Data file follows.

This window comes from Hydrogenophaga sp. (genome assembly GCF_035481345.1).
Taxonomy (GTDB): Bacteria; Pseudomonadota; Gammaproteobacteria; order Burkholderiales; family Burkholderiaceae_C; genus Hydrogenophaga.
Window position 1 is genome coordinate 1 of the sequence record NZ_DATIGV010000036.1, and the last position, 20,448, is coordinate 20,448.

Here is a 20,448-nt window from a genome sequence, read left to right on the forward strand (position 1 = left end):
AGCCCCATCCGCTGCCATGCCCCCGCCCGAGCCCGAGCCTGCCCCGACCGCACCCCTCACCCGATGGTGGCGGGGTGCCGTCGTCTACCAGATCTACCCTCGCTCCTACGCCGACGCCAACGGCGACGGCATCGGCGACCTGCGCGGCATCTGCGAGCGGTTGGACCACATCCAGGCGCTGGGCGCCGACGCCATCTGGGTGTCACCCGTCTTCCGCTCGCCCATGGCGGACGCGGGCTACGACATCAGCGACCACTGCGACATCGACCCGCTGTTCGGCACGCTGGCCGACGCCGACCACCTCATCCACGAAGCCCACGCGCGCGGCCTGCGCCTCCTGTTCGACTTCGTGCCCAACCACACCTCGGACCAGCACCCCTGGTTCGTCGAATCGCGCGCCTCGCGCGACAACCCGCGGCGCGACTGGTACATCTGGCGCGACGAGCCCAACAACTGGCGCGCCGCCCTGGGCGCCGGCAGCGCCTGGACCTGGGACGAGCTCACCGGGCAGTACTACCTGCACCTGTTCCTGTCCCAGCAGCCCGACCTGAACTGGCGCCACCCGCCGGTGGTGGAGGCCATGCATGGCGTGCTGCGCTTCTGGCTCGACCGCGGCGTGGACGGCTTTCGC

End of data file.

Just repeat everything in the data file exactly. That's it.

This window comes from Hydrogenophaga sp. (genome assembly GCF_035481345.1).
Taxonomy (GTDB): Bacteria; Pseudomonadota; Gammaproteobacteria; order Burkholderiales; family Burkholderiaceae_C; genus Hydrogenophaga.
Window position 1 is genome coordinate 1 of the sequence record NZ_DATIGV010000036.1, and the last position, 20,448, is coordinate 20,448.

Here is a 20,448-nt window from a genome sequence, read left to right on the forward strand (position 1 = left end):
AGCCCCATCCGCTGCCATGCCCCCGCCCGAGCCCGAGCCTGCCCCGACCGCACCCCTCACCCGATGGTGGCGGGGTGCCGTCGTCTACCAGATCTACCCTCGCTCCTACGCCGACGCCAACGGCGACGGCATCGGCGACCTGCGCGGCATCTGCGAGCGGTTGGACCACATCCAGGCGCTGGGCGCCGACGCCATCTGGGTGTCACCCGTCTTCCGCTCGCCCATGGCGGACGCGGGCTACGACATCAGCGACCACTGCGACATCGACCCGCTGTTCGGCACGCTGGCCGACGCCGACCACCTCATCCACGAAGCCCACGCGCGCGGCCTGCGCCTCCTGTTCGACTTCGTGCCCAACCACACCTCGGACCAGCACCCCTGGTTCGTCGAATCGCGCGCCTCGCGCGACAACCCGCGGCGCGACTGGTACATCTGGCGCGACGAGCCCAACAACTGGCGCGCCGCCCTGGGCGCCGGCAGCGCCTGGACCTGGGACGAGCTCACCGGGCAGTACTACCTGCACCTGTTCCTGTCCCAGCAGCCCGACCTGAACTGGCGCCACCCGCCGGTGGTGGAGGCCATGCATGGCGTGCTGCGCTTCTGGCTCGACCGCGGCGTGGACGGCTTTCGC